Highlights of North Dakota’s 64th Legislative Assembly:

  • A record $14.4 billion budget for the 2015-17 biennium, up from $13.7 billion for 2013-15
  • $397.2 million in tax cuts were approved
  • A record K-12 budget was passed including $3 million for expanding pre-K programs
  • Approved $3.4 million for additional staff at the Department of Mineral Resources (DMR)
  • Passage of House Bill 1358 that authorizes the NDIC to develop new rules involving the construction and operation of gathering pipelines

Lower Oil Tax for North Dakota

North Dakota Oil Tax Reductions
North Dakota Oil Tax Reductions

North Dakota is one step closer to cutting the price-triggered exemption that will lower the extraction tax on oil.

Related: North Dakota Tax Trigger Getting Closer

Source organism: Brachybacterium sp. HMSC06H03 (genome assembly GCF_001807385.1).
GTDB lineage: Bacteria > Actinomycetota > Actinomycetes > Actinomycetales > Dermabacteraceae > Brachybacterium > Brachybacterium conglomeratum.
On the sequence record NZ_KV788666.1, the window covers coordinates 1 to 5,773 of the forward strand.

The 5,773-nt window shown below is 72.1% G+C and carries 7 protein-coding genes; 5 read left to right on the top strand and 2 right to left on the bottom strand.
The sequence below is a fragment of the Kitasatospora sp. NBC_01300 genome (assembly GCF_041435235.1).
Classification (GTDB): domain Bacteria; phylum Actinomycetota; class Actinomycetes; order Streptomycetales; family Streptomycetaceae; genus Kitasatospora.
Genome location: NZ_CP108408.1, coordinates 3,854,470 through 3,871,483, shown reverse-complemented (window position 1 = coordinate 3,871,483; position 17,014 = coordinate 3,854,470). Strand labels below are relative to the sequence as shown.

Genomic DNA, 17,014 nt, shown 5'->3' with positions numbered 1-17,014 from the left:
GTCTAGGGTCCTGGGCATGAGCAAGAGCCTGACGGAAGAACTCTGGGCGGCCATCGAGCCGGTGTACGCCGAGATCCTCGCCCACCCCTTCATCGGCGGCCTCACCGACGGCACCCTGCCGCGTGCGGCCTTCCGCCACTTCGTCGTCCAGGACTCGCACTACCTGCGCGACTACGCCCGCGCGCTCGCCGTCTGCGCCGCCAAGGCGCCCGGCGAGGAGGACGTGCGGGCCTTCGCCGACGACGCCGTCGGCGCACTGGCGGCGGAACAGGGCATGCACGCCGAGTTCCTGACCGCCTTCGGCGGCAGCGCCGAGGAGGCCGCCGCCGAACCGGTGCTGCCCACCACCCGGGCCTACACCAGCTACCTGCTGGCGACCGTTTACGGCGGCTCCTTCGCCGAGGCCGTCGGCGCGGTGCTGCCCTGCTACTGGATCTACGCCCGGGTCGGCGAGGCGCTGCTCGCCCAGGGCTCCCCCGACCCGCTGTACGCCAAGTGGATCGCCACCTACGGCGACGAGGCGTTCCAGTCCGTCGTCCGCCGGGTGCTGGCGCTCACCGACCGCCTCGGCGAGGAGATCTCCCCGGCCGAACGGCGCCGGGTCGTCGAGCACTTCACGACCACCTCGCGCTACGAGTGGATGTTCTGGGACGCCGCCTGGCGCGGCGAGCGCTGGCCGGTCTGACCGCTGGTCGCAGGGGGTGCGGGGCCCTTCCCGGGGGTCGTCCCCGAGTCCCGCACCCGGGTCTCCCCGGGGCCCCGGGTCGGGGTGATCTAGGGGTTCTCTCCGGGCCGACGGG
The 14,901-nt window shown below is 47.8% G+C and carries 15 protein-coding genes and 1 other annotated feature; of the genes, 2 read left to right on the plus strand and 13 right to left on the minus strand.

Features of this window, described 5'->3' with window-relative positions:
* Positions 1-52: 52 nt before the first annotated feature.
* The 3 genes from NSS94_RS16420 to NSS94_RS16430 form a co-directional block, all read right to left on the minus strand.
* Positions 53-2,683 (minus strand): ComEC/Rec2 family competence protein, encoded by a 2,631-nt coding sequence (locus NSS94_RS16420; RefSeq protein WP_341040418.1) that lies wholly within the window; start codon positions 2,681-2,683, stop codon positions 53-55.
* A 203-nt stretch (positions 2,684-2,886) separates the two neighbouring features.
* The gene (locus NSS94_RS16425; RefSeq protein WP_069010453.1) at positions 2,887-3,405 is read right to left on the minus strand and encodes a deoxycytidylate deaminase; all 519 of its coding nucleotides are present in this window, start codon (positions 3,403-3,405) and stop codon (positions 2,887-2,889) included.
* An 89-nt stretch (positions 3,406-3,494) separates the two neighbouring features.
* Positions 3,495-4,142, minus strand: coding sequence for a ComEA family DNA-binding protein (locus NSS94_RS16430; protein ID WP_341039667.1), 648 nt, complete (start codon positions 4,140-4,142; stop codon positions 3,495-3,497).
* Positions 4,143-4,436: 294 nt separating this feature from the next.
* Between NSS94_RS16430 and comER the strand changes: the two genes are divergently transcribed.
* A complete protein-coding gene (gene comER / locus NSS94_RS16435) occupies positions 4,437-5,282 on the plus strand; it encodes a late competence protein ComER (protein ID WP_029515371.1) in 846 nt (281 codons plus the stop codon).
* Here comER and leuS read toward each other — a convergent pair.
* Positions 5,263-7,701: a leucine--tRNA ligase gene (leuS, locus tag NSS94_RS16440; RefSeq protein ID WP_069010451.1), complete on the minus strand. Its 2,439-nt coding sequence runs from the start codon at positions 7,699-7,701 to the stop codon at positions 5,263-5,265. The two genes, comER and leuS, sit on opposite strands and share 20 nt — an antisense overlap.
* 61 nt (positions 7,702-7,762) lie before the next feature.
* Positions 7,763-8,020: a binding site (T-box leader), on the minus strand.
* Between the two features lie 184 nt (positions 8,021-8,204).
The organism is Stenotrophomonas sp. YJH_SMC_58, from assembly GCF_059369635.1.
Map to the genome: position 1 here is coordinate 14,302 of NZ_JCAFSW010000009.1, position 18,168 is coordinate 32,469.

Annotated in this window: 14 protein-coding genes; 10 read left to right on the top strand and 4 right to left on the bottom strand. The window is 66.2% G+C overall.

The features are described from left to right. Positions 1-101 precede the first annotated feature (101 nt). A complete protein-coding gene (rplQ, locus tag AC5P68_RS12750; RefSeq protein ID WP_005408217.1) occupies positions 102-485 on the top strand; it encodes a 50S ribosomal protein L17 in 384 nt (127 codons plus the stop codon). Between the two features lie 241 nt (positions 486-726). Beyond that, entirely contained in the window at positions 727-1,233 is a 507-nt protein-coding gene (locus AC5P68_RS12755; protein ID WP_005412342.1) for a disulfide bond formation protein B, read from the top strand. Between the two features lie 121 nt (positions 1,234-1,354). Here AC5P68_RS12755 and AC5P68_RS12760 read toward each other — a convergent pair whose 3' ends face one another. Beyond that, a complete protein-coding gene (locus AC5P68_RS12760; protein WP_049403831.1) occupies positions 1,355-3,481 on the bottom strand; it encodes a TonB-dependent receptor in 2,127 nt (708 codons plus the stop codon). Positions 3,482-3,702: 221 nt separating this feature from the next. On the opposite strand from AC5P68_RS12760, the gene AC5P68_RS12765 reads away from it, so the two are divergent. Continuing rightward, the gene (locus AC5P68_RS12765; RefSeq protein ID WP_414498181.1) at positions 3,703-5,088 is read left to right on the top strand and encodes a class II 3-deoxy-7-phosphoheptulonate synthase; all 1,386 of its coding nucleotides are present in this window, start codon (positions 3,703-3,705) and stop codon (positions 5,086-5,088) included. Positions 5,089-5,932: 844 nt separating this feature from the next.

On Friday, North Dakota lawmakers cleared the way to change a 30 year old tax structure that gave some tax breaks for the oil industry have been linked to a price "trigger."  Debate in North Dakota’s House was fierce and ended in a 66-26 vote in favor of cutting the state’s oil tax rate from 11.5 percent to 10 percent.

Republicans believe that this will provide a more stable table policy that will boost the state’s economy, but Democrats have said that it will cost the state billions over the next 10 years. The legislature’s research group estimates that the new tax structure will add $120 million to the state’s coffers between 2015-2017.

Now that the bill has cleared both house and the senate, the bill is now on its way to the governor’s desk for final approval.

Governor Dalrymple’s spokesman Jeff Zent said the governor had not studied the bill. “Generally speaking, a flat tax offers the advantage of greater economic certainty,” Zent said. “But the details of any plan are very important, and we haven’t seen a final proposal.

To read the full bill, visit nd.gov.